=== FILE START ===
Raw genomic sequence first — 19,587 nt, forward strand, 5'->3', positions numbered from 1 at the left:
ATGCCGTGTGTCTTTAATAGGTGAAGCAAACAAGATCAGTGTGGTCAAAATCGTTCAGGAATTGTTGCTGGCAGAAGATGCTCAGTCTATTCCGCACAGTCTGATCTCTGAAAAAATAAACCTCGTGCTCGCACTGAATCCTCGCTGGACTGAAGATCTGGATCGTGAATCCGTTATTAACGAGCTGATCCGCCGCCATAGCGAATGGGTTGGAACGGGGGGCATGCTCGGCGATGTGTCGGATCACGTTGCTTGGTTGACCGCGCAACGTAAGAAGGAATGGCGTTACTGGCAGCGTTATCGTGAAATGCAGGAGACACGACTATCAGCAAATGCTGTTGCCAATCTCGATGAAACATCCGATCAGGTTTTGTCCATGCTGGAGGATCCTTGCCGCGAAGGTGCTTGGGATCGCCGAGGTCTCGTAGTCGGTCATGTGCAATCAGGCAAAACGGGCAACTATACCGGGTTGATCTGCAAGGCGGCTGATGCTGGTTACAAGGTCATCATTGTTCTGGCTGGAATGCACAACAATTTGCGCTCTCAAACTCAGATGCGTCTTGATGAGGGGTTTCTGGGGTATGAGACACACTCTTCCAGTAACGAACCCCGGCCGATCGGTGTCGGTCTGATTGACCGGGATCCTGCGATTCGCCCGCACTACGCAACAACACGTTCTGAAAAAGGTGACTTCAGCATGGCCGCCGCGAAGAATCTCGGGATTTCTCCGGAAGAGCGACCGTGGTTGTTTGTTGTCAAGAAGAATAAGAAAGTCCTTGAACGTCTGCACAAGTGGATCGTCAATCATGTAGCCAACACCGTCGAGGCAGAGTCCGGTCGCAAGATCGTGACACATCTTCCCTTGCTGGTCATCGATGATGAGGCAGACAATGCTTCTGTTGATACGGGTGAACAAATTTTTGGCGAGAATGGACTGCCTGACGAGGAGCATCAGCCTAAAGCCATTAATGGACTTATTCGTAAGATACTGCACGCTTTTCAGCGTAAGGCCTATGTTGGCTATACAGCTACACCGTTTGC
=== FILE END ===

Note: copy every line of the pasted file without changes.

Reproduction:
Raw genomic sequence first — 19,587 nt, forward strand, 5'->3', positions numbered from 1 at the left:
ATGCCGTGTGTCTTTAATAGGTGAAGCAAACAAGATCAGTGTGGTCAAAATCGTTCAGGAATTGTTGCTGGCAGAAGATGCTCAGTCTATTCCGCACAGTCTGATCTCTGAAAAAATAAACCTCGTGCTCGCACTGAATCCTCGCTGGACTGAAGATCTGGATCGTGAATCCGTTATTAACGAGCTGATCCGCCGCCATAGCGAATGGGTTGGAACGGGGGGCATGCTCGGCGATGTGTCGGATCACGTTGCTTGGTTGACCGCGCAACGTAAGAAGGAATGGCGTTACTGGCAGCGTTATCGTGAAATGCAGGAGACACGACTATCAGCAAATGCTGTTGCCAATCTCGATGAAACATCCGATCAGGTTTTGTCCATGCTGGAGGATCCTTGCCGCGAAGGTGCTTGGGATCGCCGAGGTCTCGTAGTCGGTCATGTGCAATCAGGCAAAACGGGCAACTATACCGGGTTGATCTGCAAGGCGGCTGATGCTGGTTACAAGGTCATCATTGTTCTGGCTGGAATGCACAACAATTTGCGCTCTCAAACTCAGATGCGTCTTGATGAGGGGTTTCTGGGGTATGAGACACACTCTTCCAGTAACGAACCCCGGCCGATCGGTGTCGGTCTGATTGACCGGGATCCTGCGATTCGCCCGCACTACGCAACAACACGTTCTGAAAAAGGTGACTTCAGCATGGCCGCCGCGAAGAATCTCGGGATTTCTCCGGAAGAGCGACCGTGGTTGTTTGTTGTCAAGAAGAATAAGAAAGTCCTTGAACGTCTGCACAAGTGGATCGTCAATCATGTAGCCAACACCGTCGAGGCAGAGTCCGGTCGCAAGATCGTGACACATCTTCCCTTGCTGGTCATCGATGATGAGGCAGACAATGCTTCTGTTGATACGGGTGAACAAATTTTTGGCGAGAATGGACTGCCTGACGAGGAGCATCAGCCTAAAGCCATTAATGGACTTATTCGTAAGATACTGCACGCTTTTCAGCGTAAGGCCTATGTTGGCTATACAGCTACACCGTTTGC